I've had a dramatic morning this morning. It makes me realize that I quite prefer boring monotony, thank you very much.
It started with my e-mail. Frontier bought Verizon and has been warning for several months that my e-mail address would change. I thought I'd preempt the change and show them a thing or two by switching to g-mail. The only problem was that while I could receive g-mail I could not figure out how to set up my inbox to send from g-mail. I thought I had until the end of the year to make the switch completely, so I was taking my own sweet time to work out the bugs in my little system.
Now, I'm not really getting very much e-mail, and sending is right out. It might not have been too big of a deal, except the Game On! diet (yes, I'm going to use an exclamation point every time I write it, OK) requires communication to earn daily points. Without e-mail, communication becomes more difficult.
What's that you say? What about using the phone?
Yes, I could use the phone, and I have, but the real problem is that today is the day to turn in scores. All the teams are sending ME their team scores and I'm sure, eagerly awaiting the results for the whole group.
While was trying to get the e-mail situation fixed, and by "trying," I mean checking my inbox every few minutes to see if the problem had magically resolved itself, the phone rang. It was the title company helping us with our home refi. (Super low rates now, don't you know!!) Refinancing has been a bit like a pregnancy: you wait and wait and wait and all of a sudden your water breaks and everything becomes quite urgent.
We signed what we thought were all the papers on Friday, but evidently, some got added at the last minute. And by last minute, I mean we had an hour to sign and fax them back, or forfeit our rate and go back to square one. Thank goodness Robert was home, working on his bike in the garage and not at work. Or that I wasn't over at the school volunteering (don't laugh, it happens) because we would not have made the deadline.
I printed out the papers and we were in the middle of signing and getting ready to run them over to the UPS store to pay $1 a page to fax them (are we really the only ones left with out a fax machine in our house?) when we got a call from the middle school.
This dramatic development has a bit of back story:
On Friday of last week, I got a phone call from the vice principal letting me know that school enrollment was higher than predicted and they were able to bring on an extra teacher. They needed kids to move from Orange Hall (Ethan's current hall) to Green Hall to reduce some class sizes while building the class of the new teacher. Unfortunately, this seems to be Ethan's educational lot in life: Whenever there is a new teacher, he is always asked to move. Well, not this time.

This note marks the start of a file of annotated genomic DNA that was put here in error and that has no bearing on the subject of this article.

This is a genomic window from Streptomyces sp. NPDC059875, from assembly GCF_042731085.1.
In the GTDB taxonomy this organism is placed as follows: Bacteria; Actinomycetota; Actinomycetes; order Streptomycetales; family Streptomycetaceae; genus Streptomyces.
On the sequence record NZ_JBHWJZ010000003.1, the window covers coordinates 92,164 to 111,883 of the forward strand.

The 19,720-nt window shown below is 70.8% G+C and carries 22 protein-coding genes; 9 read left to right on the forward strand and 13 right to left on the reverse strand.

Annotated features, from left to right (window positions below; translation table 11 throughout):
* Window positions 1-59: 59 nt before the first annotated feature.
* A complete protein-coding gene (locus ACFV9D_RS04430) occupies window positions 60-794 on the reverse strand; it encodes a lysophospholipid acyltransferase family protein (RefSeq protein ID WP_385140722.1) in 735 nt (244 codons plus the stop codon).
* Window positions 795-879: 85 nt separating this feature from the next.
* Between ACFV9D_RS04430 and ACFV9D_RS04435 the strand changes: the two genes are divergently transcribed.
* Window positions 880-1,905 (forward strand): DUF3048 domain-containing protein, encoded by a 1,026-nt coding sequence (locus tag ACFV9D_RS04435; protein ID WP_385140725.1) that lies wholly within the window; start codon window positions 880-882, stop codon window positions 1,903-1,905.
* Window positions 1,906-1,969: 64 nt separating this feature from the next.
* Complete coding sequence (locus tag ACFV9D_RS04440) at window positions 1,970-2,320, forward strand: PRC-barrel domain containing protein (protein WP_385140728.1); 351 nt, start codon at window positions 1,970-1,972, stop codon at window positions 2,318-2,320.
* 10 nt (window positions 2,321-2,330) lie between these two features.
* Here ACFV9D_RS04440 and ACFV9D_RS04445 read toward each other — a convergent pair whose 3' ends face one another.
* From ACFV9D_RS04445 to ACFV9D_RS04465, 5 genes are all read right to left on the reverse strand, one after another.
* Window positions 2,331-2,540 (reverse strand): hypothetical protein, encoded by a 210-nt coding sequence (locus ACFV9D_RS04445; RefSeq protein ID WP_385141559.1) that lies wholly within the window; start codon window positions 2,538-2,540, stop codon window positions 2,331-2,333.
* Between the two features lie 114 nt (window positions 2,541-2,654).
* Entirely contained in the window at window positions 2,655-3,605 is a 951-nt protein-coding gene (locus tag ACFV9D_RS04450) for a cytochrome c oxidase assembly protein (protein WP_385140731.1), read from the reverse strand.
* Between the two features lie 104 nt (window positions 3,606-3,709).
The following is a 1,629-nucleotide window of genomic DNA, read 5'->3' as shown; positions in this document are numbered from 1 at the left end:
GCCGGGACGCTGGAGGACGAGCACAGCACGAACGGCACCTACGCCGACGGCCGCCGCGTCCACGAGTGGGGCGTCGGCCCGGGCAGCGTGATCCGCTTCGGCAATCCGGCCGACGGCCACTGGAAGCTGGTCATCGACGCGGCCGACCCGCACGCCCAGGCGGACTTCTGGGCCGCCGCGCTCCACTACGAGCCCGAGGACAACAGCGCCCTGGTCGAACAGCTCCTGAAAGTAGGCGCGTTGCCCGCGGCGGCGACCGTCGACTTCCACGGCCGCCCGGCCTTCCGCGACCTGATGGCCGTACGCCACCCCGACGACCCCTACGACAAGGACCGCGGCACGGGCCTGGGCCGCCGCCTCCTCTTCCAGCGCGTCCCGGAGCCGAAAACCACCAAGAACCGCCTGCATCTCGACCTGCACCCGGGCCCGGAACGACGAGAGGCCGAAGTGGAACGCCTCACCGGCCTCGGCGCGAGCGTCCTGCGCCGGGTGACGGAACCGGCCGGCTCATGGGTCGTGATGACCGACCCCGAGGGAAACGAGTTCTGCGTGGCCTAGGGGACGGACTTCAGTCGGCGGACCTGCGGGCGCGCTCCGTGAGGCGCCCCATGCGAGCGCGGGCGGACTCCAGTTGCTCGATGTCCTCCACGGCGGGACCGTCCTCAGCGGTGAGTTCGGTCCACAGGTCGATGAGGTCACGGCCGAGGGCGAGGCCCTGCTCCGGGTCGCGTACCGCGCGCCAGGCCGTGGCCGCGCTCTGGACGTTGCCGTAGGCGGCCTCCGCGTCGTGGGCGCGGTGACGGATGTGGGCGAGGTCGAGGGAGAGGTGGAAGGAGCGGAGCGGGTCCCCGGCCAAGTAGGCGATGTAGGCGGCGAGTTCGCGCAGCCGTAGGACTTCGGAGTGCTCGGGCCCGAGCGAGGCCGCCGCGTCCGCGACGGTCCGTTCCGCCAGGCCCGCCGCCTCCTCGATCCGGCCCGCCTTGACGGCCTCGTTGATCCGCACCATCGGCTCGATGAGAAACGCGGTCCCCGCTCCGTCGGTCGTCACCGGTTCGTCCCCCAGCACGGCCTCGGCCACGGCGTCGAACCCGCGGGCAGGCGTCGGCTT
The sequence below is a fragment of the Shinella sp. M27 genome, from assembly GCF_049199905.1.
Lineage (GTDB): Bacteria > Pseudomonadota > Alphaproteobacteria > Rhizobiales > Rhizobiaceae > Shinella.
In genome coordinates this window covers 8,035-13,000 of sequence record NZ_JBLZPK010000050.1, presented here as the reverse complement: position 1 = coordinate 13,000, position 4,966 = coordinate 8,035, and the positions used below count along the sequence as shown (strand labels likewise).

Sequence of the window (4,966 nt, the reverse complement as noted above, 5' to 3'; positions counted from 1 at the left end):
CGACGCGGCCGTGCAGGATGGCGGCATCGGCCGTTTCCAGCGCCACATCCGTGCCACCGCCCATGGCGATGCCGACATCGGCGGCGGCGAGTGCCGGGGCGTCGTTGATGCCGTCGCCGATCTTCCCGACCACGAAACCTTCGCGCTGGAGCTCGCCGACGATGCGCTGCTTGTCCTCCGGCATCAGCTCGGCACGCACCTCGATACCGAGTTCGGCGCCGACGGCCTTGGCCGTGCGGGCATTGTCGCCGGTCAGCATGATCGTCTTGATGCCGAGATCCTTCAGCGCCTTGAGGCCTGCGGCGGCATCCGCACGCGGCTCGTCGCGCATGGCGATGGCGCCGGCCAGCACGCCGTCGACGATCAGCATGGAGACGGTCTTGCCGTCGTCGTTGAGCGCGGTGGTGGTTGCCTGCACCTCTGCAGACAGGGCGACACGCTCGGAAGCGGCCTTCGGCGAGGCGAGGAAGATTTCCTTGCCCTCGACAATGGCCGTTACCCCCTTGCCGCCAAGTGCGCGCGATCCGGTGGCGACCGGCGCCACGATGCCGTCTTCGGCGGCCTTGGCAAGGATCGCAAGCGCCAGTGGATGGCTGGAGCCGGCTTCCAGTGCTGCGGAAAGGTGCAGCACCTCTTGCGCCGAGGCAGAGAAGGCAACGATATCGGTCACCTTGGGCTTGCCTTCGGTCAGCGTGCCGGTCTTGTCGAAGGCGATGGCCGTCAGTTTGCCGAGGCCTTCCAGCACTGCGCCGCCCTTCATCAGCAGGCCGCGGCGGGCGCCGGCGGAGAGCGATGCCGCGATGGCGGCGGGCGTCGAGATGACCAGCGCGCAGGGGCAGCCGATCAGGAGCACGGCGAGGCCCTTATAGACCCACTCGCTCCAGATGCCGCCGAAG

Luckily, the school only needed 15 volunteers to move and asked the parents to notify them if their student wanted to stay. I called and left a message on the Principal's voice mail letting her know Ethan wanted to stay in Orange and thought that was the end of the story.
It was moving day and the school had a list of students moving to Green Hall. Ethan was on the list. This caught him off guard and he explained that he was NOT supposed to move to Green, that his mother had called had said he was staying in Orange. There was probably a grumpy school employee who said something like, "Sorry schmuck, but you're on the list. You gotta move now. So get your stuff. We're going to Green." (I'm just guessing.)
Ethan, confused and overwhelmed and definitely not wanting to move, ended up in the office in tears. My friend Christine called and gave me the low down. (I highly recommend having a friend in the middle school office!) She told me exactly what to do. Evidently they needed the request in WRITING. She gave me an e-mail address and told me to send an e-mail right away, which I did. She helped Ethan calm down, clearing out the health room, dimming the lights and suggesting he say a prayer, which he did. She just called to say he felt much better and was going to math.
Here's hoping for a very boring, very predictable afternoon.
The afternoon was not predictable and not boring. I found out from an understandably upset mother that I'd neglected to recognize her missionary son at an activity last night. It was a HUGE error on my part and I felt completely awful about it.
Then, when Jonah came off the bus he was crying and said he'd been kicked, punched and poked in the eye. Witnesses corroborate the story and it appears he did not deserve the attack.
So far, Isaac is the only one to avoid the drama of the day. However, he did get a little dramatic when his after school snack was not immediately forthcoming the minute he walked in the door.